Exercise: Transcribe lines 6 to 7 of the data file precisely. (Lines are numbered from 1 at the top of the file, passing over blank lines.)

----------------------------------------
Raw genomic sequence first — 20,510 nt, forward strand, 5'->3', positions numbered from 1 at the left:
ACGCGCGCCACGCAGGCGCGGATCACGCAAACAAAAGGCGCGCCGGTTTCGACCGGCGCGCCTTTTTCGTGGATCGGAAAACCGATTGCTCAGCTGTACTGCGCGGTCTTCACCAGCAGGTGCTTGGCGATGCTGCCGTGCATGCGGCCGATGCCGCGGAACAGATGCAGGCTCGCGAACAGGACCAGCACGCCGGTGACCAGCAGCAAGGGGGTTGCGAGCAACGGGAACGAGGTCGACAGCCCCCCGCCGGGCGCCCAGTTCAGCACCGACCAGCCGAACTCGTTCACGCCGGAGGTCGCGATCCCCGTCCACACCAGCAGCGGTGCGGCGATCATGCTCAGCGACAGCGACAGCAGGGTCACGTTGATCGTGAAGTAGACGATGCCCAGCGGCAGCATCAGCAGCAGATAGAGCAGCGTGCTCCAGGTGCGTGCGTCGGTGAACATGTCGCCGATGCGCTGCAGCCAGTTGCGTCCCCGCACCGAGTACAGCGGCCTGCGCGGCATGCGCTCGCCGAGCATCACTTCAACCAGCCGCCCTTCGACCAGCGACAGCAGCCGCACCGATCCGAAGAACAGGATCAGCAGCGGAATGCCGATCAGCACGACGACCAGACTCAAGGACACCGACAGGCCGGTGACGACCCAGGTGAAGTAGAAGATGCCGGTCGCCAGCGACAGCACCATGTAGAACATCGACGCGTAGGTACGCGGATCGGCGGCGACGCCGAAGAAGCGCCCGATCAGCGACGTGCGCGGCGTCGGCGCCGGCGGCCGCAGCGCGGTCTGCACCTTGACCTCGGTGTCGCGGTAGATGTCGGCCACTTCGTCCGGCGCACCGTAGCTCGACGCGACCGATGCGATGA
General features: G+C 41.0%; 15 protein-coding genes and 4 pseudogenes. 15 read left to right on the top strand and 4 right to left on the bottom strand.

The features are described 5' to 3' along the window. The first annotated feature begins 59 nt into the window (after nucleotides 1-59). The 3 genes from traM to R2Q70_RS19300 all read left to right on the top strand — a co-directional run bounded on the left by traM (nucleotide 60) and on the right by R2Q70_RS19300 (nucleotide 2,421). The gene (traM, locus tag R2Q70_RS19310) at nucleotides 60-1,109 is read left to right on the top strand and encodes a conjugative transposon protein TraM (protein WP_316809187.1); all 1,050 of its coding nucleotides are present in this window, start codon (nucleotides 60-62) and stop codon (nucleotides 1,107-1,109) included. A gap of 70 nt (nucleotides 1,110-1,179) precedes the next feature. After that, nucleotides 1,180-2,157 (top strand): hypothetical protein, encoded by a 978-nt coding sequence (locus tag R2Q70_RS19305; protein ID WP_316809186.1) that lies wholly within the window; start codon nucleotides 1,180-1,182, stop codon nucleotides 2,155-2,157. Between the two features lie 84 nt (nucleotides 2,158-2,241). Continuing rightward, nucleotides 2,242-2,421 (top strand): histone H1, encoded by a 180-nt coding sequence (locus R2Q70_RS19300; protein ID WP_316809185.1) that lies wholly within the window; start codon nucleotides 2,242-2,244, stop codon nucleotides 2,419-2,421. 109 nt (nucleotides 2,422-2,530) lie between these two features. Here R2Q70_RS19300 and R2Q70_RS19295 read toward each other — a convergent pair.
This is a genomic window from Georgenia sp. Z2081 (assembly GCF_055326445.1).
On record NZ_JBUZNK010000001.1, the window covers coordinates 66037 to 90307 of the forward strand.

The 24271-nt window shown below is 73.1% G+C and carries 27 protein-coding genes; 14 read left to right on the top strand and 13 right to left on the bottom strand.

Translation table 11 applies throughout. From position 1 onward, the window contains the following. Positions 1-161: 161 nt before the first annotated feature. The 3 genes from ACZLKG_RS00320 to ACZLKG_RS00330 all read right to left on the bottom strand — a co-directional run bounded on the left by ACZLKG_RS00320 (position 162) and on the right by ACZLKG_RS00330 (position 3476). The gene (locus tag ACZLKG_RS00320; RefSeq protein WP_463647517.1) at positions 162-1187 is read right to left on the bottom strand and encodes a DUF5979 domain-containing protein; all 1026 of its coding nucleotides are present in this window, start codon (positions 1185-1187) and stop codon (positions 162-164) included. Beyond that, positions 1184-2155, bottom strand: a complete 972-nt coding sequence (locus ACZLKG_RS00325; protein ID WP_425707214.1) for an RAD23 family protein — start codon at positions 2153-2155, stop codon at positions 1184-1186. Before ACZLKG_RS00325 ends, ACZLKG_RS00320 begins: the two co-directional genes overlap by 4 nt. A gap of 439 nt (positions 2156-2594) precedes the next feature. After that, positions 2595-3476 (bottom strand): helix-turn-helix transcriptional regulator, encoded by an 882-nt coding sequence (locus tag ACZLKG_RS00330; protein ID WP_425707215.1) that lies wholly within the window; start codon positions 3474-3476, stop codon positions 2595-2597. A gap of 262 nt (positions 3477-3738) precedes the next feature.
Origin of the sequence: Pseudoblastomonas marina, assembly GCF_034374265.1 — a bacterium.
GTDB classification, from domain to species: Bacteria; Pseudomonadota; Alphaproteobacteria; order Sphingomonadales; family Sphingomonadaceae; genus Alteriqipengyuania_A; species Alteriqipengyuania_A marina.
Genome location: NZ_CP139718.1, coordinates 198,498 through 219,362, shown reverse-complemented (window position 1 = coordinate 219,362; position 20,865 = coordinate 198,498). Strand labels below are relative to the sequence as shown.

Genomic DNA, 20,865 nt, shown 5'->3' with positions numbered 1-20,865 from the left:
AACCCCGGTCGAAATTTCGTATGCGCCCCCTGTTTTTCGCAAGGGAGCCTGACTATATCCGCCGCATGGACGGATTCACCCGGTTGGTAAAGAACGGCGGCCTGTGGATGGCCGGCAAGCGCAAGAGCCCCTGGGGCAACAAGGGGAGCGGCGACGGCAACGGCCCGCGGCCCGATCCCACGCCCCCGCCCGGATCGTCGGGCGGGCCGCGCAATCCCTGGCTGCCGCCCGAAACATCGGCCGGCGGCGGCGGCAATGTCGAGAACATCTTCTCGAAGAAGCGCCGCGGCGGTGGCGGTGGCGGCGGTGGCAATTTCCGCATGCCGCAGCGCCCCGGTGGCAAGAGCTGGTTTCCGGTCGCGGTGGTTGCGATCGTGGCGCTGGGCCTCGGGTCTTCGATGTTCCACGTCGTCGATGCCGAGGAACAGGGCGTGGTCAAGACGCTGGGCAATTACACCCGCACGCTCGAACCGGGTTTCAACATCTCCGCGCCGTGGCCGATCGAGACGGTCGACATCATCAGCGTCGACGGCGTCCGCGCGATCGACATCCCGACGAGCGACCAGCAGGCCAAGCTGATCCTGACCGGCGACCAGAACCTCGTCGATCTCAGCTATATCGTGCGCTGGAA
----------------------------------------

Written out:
On record NZ_JBUZNK010000001.1, the window covers coordinates 66037 to 90307 of the forward strand.

The 24271-nt window shown below is 73.1% G+C and carries 27 protein-coding genes; 14 read left to right on the top strand and 13 right to left on the bottom strand.